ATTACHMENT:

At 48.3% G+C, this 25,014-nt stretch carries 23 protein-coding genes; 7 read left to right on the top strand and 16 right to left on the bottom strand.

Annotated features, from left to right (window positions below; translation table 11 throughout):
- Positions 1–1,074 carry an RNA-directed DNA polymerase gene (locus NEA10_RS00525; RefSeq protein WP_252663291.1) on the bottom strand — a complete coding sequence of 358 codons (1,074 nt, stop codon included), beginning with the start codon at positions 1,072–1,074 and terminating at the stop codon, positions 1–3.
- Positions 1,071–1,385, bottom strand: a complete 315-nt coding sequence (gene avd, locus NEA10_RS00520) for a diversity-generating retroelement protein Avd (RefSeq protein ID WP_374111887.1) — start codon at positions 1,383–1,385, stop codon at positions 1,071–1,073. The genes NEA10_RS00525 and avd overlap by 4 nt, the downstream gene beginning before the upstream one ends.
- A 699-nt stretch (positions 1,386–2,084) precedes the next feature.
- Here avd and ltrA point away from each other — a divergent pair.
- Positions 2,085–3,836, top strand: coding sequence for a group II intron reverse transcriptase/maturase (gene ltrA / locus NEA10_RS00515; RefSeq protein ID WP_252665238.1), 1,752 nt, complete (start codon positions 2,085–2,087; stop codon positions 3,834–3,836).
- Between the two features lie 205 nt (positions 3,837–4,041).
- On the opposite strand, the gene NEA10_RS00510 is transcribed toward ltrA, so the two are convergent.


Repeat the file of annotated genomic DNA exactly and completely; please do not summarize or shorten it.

At 48.3% G+C, this 25,014-nt stretch carries 23 protein-coding genes; 7 read left to right on the top strand and 16 right to left on the bottom strand.

Annotated features, from left to right (window positions below; translation table 11 throughout):
- Positions 1–1,074 carry an RNA-directed DNA polymerase gene (locus NEA10_RS00525; RefSeq protein WP_252663291.1) on the bottom strand — a complete coding sequence of 358 codons (1,074 nt, stop codon included), beginning with the start codon at positions 1,072–1,074 and terminating at the stop codon, positions 1–3.
- Positions 1,071–1,385, bottom strand: a complete 315-nt coding sequence (gene avd, locus NEA10_RS00520) for a diversity-generating retroelement protein Avd (RefSeq protein ID WP_374111887.1) — start codon at positions 1,383–1,385, stop codon at positions 1,071–1,073. The genes NEA10_RS00525 and avd overlap by 4 nt, the downstream gene beginning before the upstream one ends.
- A 699-nt stretch (positions 1,386–2,084) precedes the next feature.
- Here avd and ltrA point away from each other — a divergent pair.
- Positions 2,085–3,836, top strand: coding sequence for a group II intron reverse transcriptase/maturase (gene ltrA / locus NEA10_RS00515; RefSeq protein ID WP_252665238.1), 1,752 nt, complete (start codon positions 2,085–2,087; stop codon positions 3,834–3,836).
- Between the two features lie 205 nt (positions 3,837–4,041).
- On the opposite strand, the gene NEA10_RS00510 is transcribed toward ltrA, so the two are convergent.